V 05 B40203 V204 CrO M00 v 0 M003 V203 Cr O The titanium tetrachloride reactant may be used in either gaseous or liquid form, although the use of the latter is preferred. It is also advisable to employ as pure a titanium tetrachloride as possible in order to avoid contamination of the metal oxychloride product. it will be understood, however, that commercial grade titanium tetrachloride can be employed in the inventive method. In general, the amount of titanium tetrachloride used will at least be sufiicient to react with all of the metal oxide, i.e. the reaction can be carried out with at least stoichiometric amounts of the titanium tetrachloride. Another aspect of the invention, which will be described more fully below, involves the use of excess amounts of titanium "ice tetrachloride. By operating in this manner, a mixture of titanium tetrachloride and the particular metal oxychloride formed in the reaction is recovered from the reaction product mixture by distillation or volatilization or the like. These mixtures are valuable catalysts systems which can be directly employed in various polymerization reactions including the polymerization of olefins such as ethylene.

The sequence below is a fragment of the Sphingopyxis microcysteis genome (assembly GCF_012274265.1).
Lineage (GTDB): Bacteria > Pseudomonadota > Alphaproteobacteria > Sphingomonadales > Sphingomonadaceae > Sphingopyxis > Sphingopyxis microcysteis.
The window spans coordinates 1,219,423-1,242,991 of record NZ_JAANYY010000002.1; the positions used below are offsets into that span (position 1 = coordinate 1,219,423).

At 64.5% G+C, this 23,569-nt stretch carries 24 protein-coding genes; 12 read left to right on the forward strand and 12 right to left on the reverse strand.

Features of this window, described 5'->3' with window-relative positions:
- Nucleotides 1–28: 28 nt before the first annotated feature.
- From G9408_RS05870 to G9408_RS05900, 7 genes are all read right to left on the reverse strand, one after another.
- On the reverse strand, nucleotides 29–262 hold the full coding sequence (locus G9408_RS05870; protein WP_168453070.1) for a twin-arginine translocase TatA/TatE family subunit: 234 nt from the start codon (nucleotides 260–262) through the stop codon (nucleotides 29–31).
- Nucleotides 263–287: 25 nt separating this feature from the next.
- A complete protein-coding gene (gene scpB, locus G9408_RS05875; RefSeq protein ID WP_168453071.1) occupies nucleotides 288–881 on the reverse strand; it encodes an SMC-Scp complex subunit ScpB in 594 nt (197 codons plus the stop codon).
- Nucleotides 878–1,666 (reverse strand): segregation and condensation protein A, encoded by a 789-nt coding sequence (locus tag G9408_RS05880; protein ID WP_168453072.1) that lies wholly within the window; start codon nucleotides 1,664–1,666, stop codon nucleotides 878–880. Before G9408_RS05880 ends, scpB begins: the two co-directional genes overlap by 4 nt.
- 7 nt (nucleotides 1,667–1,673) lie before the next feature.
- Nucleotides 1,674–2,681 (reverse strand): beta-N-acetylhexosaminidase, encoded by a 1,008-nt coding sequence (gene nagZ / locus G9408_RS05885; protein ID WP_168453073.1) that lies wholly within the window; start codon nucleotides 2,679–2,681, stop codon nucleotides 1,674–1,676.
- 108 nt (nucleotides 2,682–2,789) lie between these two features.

Conventional reactor and recovery equipment may be employed in carrying out the method of this invention. in general, the titanium tetrachloride and the metal oxide feed are heated at elevated temperatures under reflux conditions for a period of time sufiicient to complete the reaction. The temperatures employed may range from about '30 to 200 C., and preferably will be from about to C. The reaction time period will generally range from about 1 to 8 hours, although it is only necessary to continue the reaction until substantially all of the metal oxide has been reacted. It is also preferred to carry out the reaction under an inert atmosphere. One of the easiest Ways of fulfilling this condition would be to conduct the reaction in the presence of inert gases such as nitrogen, argon, helium, mixtures thereof, and the like. Nevertheless, the use of an inert gas is not considered to be an essential feature of this invention.